A Happy Society Is An Entrepreneurial Society
In a recent article, I explored the importance of institutions to successful entrepreneurship. It perhaps stands to reason that if you have high-quality institutions your trust in them, and wider aspects of government, can also be high.
This has numerous benefits. For instance, research from Washington State University highlights how trust in government appears to be closely linked with our feelings of security at work and loyalty to our employer.
The researchers surveyed several hundred American adults about their trust levels in both state and federal government, as well as a number of work-related issues, such as their wellbeing levels. The results revealed that higher levels of trust in government were linked with better workplace attitudes and overall wellbeing.
“It may come down to what it means psychologically to be able to trust in entities other than yourself, whether that’s the federal or state government, your organization or your supervisor,” the researchers explain. “It’s these internalized beliefs that another entity cares about my well-being and has good intentions—that kind of trust is crucial to facilitating relationships with other individuals and organizations.”
Similar findings were found in research from Stanford, which showed that trust in government was strongly linked with higher levels of entrepreneurship.
The researchers discovered that when South Korean president Park Guen-hye was impeached in 2016, it improved people’s trust in the government, which in turn increased people’s intention to start a new business within the next five years. What’s more, this was especially so for STEM graduates, whose technically-oriented businesses perhaps need more certainty than other forms of startup.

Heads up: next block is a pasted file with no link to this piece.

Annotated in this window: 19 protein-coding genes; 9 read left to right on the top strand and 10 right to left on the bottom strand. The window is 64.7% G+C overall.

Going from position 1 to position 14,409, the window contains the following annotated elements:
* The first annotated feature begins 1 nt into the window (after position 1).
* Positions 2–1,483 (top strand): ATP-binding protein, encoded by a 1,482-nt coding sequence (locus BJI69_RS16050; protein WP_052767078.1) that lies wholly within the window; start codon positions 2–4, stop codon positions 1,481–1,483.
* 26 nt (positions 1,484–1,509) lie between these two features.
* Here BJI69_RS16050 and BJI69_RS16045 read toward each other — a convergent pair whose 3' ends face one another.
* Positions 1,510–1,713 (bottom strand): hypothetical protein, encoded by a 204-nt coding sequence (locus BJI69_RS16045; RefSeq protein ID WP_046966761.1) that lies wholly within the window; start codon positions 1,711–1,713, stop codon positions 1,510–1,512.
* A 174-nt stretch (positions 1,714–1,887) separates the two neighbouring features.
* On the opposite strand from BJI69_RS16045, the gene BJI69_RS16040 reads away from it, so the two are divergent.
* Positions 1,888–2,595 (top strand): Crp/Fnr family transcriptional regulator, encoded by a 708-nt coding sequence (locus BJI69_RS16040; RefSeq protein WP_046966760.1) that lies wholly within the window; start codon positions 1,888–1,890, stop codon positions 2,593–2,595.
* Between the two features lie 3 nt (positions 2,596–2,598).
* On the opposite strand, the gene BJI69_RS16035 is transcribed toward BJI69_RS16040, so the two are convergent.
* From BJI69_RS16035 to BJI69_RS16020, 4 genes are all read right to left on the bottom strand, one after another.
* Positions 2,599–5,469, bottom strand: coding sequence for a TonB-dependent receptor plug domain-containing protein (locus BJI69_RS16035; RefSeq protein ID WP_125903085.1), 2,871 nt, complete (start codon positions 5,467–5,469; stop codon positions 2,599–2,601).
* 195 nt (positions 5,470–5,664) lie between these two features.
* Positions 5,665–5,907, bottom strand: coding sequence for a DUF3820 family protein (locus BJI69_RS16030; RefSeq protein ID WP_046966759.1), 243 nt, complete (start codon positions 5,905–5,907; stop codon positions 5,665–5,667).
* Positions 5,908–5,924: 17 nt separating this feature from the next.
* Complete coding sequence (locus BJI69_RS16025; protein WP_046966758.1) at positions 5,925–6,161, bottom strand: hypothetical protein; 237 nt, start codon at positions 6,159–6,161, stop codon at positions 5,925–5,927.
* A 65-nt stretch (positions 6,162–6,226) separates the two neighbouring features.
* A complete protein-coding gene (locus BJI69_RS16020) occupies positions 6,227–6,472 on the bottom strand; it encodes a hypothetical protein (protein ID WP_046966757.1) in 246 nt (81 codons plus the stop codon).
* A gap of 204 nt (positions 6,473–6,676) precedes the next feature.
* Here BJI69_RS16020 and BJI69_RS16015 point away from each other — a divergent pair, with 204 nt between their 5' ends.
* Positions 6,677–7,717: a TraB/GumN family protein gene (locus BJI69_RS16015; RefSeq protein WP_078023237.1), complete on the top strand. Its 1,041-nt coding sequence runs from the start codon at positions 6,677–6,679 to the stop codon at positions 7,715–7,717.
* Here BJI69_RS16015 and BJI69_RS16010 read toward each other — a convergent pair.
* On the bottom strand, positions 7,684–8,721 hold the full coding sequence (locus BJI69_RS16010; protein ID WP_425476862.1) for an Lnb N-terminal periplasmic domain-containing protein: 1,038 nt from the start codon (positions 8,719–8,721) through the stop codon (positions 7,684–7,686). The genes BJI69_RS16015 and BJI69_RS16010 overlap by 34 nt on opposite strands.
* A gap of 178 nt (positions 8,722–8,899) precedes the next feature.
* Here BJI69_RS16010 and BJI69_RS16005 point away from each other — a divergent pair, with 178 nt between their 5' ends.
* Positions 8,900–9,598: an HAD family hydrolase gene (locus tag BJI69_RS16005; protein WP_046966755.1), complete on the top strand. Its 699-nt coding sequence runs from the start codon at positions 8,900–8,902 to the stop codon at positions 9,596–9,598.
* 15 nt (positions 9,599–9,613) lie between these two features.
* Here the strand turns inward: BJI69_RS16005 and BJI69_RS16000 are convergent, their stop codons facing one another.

It’s perhaps no great surprise that trust in one’s government is also a fundamental factor in the overall happiness levels of society. Indeed, the latest World Happiness Report cites the strong correlation between trust in government and overall happiness, especially during the pandemic, where our health was so tightly linked with the effectiveness of our government.
“A central finding continues to be the extent to which the quality of the social context, especially the extent to which people trust their governments and have trust in the benevolence of others, supports their happiness before, during, and likely after the pandemic,” the authors explain.
This is clearly evidenced by the fact that Finland topped the happiness rankings for the 5th year in a row. The country, which also ranks 3rd in the OECD’s trust in government rankings, takes a distinctly matter-of-fact perspective on its happiness successes.
“We live in a society where everything functions, with education that is free, healthcare that is free, and everything is provided for in a secure and safe manner, so we focus more on the things that make people happy, such as creating government and institutions that just work,” Kari Klossner, Head of Smart Life Finland, Business Finland, says. “This then gives people the base and the outlook to be entrepreneurial as they have both the optimistic mindset all entrepreneurs need and the functioning institutions to help them.”